Computational Neuroscience Coursera

@machinelearnbot

This course provides an introduction to basic computational methods for understanding what nervous systems do and for determining how they function. We will explore the computational principles governing various aspects of vision, sensory-motor control, learning, and memory. Specific topics that will be covered include representation of information by spiking neurons, processing of information in neural networks, and algorithms for adaptation and learning. We will make use of Matlab/Octave/Python demonstrations and exercises to gain a deeper understanding of concepts and methods introduced in the course. The course is primarily aimed at third- or fourth-year undergraduates and beginning graduate students, as well as professionals and distance learners interested in learning how the brain processes information.



Learn Programming in Python With the Power of Animation

@machinelearnbot

Python is a great language to master! I know that the process of learning programming can be difficult and frustrating. For this reason, we decided to develop a different learning experience for you. Instead of just programming Python on a screen, we use the power of animation in order to analyze the basic ideas. At the same time, I use a digital pen in order to develop the solution of the problem for you.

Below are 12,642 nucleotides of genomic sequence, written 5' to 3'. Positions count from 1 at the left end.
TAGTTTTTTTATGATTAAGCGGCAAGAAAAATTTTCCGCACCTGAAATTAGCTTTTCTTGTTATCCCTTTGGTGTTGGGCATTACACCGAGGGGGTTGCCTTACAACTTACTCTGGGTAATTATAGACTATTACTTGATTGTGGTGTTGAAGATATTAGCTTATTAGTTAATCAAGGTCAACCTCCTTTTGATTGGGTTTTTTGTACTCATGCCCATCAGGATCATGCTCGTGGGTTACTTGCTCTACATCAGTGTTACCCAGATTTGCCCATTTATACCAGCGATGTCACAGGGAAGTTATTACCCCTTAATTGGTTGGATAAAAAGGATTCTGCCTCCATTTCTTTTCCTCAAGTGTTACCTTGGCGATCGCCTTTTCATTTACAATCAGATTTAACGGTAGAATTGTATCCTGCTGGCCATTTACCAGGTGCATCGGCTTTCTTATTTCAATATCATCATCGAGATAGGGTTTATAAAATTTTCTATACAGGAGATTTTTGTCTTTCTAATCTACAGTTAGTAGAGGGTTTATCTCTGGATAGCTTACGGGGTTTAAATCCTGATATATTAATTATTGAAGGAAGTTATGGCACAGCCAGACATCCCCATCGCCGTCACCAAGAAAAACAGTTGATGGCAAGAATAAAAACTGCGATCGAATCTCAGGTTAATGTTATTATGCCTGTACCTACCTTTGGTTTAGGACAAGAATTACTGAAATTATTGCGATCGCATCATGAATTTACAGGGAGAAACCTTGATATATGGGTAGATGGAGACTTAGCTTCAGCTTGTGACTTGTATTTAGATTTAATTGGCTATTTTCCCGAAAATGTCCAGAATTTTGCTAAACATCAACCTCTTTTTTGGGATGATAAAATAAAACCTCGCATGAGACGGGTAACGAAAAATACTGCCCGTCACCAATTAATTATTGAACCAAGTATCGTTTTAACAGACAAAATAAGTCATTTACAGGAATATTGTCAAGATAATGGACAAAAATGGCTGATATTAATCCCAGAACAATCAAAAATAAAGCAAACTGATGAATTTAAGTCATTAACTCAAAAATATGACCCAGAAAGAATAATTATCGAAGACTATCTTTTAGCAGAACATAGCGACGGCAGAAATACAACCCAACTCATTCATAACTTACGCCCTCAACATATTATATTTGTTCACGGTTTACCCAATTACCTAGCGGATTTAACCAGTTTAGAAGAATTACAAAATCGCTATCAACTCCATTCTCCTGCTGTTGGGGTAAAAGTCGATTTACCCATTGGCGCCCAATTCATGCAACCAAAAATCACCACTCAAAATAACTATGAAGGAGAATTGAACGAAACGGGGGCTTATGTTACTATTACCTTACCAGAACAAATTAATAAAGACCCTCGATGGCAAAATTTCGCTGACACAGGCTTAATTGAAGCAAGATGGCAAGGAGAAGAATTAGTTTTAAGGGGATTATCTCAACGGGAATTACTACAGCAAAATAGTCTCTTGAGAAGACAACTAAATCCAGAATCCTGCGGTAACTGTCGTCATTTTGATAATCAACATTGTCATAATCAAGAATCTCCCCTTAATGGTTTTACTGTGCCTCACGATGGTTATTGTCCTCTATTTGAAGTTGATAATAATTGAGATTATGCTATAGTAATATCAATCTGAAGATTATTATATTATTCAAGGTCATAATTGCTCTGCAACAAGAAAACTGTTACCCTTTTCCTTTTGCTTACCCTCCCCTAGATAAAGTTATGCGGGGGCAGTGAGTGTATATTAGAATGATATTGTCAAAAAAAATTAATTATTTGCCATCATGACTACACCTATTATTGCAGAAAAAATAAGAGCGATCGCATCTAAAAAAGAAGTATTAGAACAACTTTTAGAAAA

Learn programming in R Udemy

@machinelearnbot

Businesses around the world are having a need to understand how they are performing. This need has created a huge opportunity for people who are specialized in performing the Business Analysis tasks. It has been observed that now there exists a huge gap between demand and supply of the specialized workforce who is pretty much capable of handling the Business Analysis and who can quickly deliver the insights to the Business Managers.


Learning Maths for Machine Learning and Deep Learning

#artificialintelligence

While I did learn a lot of maths while doing my engineering degree, I forgot most of it by the time I wanted to get into Machine Learning. After I graduated I never really had a need for any of the maths. I did a lot of web programming which relied on logic and I can honestly say that with each system with the word'Management' in the title I lost a third of my math knowledge! I've programmed extensions for Learning Management Systems, Content Management Systems and Customer Relationship Management Systems -- I'll leave you to figure out how much math apptitude I had after working with these systems. At the moment I've got good data science skills and can use a variety of ML and DL algorithms.